Fellow @TowCenter researching debunking & misinformation. Founder of http://t.co/AkUEzpi8aa. Adjunct Faculty @Poynter. Edited this: http://t.co/ynSysiFJ1o.

How We Got Screwed By Pumpkin Spice Condoms

digg.com — A few weeks ago, an image of a pumpkin-spice-flavored condom began spreading on Twitter, bringing with it a cascade of seasonal jokes. It remained a curiosity until a reporter with Quartz decided to reach out to Durex and its PR agency and ask the question: is it real?

Show the reporting and sources that support your work

americanpressinstitute.org — One important way to build trust in reporting is to show the audience the sources it relies upon. There are several ways to do this. Digital platforms don't suffer the same time and space constraints as print, television and radio. This freedom offers new opportunities to incorporate and disclose source material, and to be clear about content changes.

How to correct website and social media errors effectively

americanpressinstitute.org — One elemental concept of transparency, which is a conceptual shift for some organizations, is that corrections are a good thing. Errors are of course unfortunate and bad. We must make as much an effort as possible to prevent errors before they make their way into the world.

Tow Center for Digital Journalism

towcenter.org — A Research Project by News Deeply & The Tow Center for Digital Journalism at Columbia University By Lara Setrakian and Kristin Nolan News has never been more readily available, to users and to the journalists who serve them. Any reporter with an Internet connection can set up a web-based media outlet, covering a unique beat.

News in the grey: rumors and debunkings in online media

towcenter.org — Our new fellow, Craig Silverman, launched his research project at the Online News Association conference in Chicago this week. The timing was perfect: It's been a big week for rumors and debunkings. On Monday this week there were rumors that: Apple was going to shut down the Beats Music streaming service.

Engage in transparent collaboration with the audience

americanpressinstitute.org — Journalist Dan Gillmor likes to say, "my readers know more than I do." Implicit in Gillmor's axiom is a reminder that journalists shouldn't think of people only as consumers. The people we serve have collective knowledge and expertise that can vastly improve the work we do. Digital platforms make this easier.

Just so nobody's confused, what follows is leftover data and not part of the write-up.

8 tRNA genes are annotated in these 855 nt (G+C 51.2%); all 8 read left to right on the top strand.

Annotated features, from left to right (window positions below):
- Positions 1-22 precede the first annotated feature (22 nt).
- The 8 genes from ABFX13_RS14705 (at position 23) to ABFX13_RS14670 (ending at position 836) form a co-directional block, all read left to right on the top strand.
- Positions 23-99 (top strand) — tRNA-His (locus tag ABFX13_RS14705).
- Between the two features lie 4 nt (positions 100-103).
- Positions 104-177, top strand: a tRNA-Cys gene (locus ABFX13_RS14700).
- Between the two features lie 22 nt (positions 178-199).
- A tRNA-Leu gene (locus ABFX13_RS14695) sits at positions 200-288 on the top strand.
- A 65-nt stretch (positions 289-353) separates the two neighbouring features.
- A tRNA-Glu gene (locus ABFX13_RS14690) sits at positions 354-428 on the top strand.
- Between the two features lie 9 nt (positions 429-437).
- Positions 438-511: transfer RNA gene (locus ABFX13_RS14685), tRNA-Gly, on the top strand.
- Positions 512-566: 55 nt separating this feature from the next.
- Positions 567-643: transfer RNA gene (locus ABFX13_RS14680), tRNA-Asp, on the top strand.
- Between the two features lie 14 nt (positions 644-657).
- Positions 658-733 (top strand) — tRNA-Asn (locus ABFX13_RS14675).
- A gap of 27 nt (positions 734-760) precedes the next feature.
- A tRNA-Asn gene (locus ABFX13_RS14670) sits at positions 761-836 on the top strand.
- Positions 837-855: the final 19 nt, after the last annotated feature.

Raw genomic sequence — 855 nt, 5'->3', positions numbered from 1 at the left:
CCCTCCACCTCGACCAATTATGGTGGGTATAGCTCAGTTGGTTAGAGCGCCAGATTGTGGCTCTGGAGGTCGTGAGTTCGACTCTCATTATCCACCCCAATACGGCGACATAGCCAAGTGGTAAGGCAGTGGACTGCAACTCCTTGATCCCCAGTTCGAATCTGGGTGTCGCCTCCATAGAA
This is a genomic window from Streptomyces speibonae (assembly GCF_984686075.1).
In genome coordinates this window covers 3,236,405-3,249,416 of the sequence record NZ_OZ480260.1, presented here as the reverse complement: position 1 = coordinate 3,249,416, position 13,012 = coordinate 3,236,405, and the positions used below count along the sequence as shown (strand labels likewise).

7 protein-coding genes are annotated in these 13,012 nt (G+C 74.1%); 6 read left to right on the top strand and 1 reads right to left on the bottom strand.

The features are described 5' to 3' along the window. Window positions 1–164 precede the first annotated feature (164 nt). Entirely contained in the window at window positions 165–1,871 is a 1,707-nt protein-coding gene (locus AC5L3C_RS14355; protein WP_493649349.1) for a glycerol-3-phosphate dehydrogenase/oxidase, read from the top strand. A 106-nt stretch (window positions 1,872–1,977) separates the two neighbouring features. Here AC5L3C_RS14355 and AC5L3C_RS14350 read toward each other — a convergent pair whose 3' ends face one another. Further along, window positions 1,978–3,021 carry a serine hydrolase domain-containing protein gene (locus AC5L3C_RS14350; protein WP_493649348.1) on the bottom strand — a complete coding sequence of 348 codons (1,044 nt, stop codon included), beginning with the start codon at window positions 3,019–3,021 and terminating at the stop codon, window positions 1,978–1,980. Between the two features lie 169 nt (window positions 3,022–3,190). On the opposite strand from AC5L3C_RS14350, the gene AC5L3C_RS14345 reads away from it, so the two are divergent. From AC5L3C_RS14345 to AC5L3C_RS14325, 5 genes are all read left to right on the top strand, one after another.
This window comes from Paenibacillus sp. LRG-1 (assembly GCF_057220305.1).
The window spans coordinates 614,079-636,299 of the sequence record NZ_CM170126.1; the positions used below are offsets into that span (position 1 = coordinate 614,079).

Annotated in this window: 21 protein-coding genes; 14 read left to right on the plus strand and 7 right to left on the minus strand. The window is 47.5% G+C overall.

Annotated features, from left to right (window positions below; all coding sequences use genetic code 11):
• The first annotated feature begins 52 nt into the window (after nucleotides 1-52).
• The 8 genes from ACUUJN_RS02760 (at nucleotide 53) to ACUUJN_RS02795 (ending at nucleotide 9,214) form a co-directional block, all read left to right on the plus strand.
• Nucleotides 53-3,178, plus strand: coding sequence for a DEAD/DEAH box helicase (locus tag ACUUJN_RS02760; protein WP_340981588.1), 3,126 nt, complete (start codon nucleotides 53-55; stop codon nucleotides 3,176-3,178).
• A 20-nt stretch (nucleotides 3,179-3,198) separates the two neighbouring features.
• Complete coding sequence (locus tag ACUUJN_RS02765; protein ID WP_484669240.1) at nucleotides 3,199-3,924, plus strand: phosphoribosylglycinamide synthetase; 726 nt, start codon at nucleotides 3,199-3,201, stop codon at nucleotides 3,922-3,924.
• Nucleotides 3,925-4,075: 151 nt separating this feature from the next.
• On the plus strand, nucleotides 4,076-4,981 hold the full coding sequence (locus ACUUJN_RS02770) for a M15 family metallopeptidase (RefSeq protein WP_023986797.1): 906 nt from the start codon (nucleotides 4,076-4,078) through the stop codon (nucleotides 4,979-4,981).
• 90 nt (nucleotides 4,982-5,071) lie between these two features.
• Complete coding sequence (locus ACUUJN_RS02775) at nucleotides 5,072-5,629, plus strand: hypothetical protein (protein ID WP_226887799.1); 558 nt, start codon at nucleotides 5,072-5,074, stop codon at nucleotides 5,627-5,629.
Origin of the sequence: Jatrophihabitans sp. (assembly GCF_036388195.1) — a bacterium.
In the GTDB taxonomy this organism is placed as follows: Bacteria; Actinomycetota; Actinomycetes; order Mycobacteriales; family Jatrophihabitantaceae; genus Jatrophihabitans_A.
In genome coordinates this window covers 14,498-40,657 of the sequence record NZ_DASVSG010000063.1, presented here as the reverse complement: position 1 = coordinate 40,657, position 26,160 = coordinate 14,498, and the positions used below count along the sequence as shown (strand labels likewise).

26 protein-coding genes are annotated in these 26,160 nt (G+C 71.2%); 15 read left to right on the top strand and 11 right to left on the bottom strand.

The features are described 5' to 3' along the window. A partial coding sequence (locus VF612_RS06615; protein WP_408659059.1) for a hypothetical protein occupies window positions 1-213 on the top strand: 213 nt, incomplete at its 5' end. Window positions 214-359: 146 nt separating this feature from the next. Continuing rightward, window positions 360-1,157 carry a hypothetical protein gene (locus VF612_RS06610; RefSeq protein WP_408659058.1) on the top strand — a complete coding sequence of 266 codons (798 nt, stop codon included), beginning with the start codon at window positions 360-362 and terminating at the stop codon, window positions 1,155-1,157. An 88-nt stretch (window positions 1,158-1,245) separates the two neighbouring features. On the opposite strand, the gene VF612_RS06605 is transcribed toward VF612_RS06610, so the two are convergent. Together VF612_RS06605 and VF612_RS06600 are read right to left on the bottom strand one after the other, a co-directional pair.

How publishers should offer disclosures

americanpressinstitute.org — When an earthquake struck Los Angeles in March 2014, the Los Angeles Times was able to quickly publish an article that contained basic data about the quake. At the bottom of that story was an interesting disclosure: This information comes from the USGS Earthquake Notification Service and this post was created by an algorithm written by the author.

How publishers should build credibility through transparency

americanpressinstitute.org — As so much in the world of news and information changes, the fundamental bond of trust between journalists and the communities they serve is one of the few things that doesn't. In fact, its importance has grown.

Toronto newsweekly falls short on Buffy The Vampire Slayer trivia

poynter.org — Toronto's NOW magazine had to issue a correction due its lack of Buffy The Vampire Slayer knowledge: This article originally stated that Joyce Summers, the mother of Buffy The Vampire Slayer's titular character, succumbed to a cancerous tumour. As pointed out by Queen's Park Briefing's John Michael McGrath, Summers in fact died from an aneurysm [sic] that resulted from the tumour's removal.

Amazing name leads to amusing Huffington Post correction

poynter.org — A Huffington Post story about a woman with an awesome name ("Cherries Waffles Tennis") and her brush with the law resulted in an amusing correction: CORRECTION: An earlier version of this article incorrectly stated that Tennis was arrested for allegedly making "fraudulent purposes." Clearly that is neither a crime nor a statement that makes any sense.
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Oct 31, 2014

I’m sure @kathyenglish will weigh in RT @sladurantaye: I guess this is a thing newspapers are allowed to do now? pic.twitter.com/YgYiKgb3p9

Oct 31, 2014

RT @heywriterboy: 1. Sean Foley, Matt Tunnacliffe. If you loved @CBCRadioQ 's opening essays, you should know those names. They wrote them. #JianGate

Oct 31, 2014

RT @DevadasRajaram: Good read: The best ways for publishers to build credibility through transparency by @CraigSilverman ln.is/buff.ly/oilfs via @AmPress

Oct 31, 2014

RT @mathewi: This might be a dumb idea, but I'm going to do a Twitter "Ask Me Anything" open interview at 2 pm today -- so get your questions ready

Oct 31, 2014

BOOM MT @journosonline: Ver.2 of Verification Handbook coming in 2015. This time on Investigative Journalism. Sign up goo.gl/hNpD7g

Oct 31, 2014

RT @JustinWolfers: My latest: An experiment shows how confirmation bias shapes your views of politics. nytimes.com/2014/11/01/ups… Chart: pic.twitter.com/UtwC9oy0JF

Oct 30, 2014

RT @alexboutilier: "The newspaper defended the cartoon, arguing that Donato has long drawn all New Democrats wearing Mao suits." nationalnewswatch.com/2014/10/30/mul…

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